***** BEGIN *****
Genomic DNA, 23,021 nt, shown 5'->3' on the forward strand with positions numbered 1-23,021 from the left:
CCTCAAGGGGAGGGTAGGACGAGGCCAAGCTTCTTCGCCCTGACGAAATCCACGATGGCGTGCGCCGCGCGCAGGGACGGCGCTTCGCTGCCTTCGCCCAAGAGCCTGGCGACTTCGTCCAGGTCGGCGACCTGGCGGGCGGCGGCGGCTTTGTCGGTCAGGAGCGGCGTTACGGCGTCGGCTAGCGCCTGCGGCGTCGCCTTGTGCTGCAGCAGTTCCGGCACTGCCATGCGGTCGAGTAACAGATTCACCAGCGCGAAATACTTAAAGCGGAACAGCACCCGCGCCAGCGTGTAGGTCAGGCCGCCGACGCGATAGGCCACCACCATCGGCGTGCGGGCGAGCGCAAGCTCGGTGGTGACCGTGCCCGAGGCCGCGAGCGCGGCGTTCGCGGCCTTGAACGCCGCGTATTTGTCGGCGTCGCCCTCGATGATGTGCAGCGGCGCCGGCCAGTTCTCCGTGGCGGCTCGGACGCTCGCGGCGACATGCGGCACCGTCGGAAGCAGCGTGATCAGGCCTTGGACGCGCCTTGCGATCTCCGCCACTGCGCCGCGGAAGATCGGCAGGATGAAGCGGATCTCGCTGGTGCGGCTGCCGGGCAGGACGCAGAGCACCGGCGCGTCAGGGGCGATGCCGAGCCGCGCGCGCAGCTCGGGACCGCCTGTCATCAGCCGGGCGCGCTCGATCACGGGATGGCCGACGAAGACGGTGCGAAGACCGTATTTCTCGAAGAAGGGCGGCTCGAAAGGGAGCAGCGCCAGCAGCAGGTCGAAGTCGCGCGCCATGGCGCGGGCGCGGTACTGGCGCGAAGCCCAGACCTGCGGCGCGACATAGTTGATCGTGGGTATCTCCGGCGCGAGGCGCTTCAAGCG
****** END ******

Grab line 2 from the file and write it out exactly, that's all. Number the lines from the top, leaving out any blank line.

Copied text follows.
CCTCAAGGGGAGGGTAGGACGAGGCCAAGCTTCTTCGCCCTGACGAAATCCACGATGGCGTGCGCCGCGCGCAGGGACGGCGCTTCGCTGCCTTCGCCCAAGAGCCTGGCGACTTCGTCCAGGTCGGCGACCTGGCGGGCGGCGGCGGCTTTGTCGGTCAGGAGCGGCGTTACGGCGTCGGCTAGCGCCTGCGGCGTCGCCTTGTGCTGCAGCAGTTCCGGCACTGCCATGCGGTCGAGTAACAGATTCACCAGCGCGAAATACTTAAAGCGGAACAGCACCCGCGCCAGCGTGTAGGTCAGGCCGCCGACGCGATAGGCCACCACCATCGGCGTGCGGGCGAGCGCAAGCTCGGTGGTGACCGTGCCCGAGGCCGCGAGCGCGGCGTTCGCGGCCTTGAACGCCGCGTATTTGTCGGCGTCGCCCTCGATGATGTGCAGCGGCGCCGGCCAGTTCTCCGTGGCGGCTCGGACGCTCGCGGCGACATGCGGCACCGTCGGAAGCAGCGTGATCAGGCCTTGGACGCGCCTTGCGATCTCCGCCACTGCGCCGCGGAAGATCGGCAGGATGAAGCGGATCTCGCTGGTGCGGCTGCCGGGCAGGACGCAGAGCACCGGCGCGTCAGGGGCGATGCCGAGCCGCGCGCGCAGCTCGGGACCGCCTGTCATCAGCCGGGCGCGCTCGATCACGGGATGGCCGACGAAGACGGTGCGAAGACCGTATTTCTCGAAGAAGGGCGGCTCGAAAGGGAGCAGCGCCAGCAGCAGGTCGAAGTCGCGCGCCATGGCGCGGGCGCGGTACTGGCGCGAAGCCCAGACCTGCGGCGCGACATAGTTGATCGTGGGTATCTCCGGCGCGAGGCGCTTCAAGCG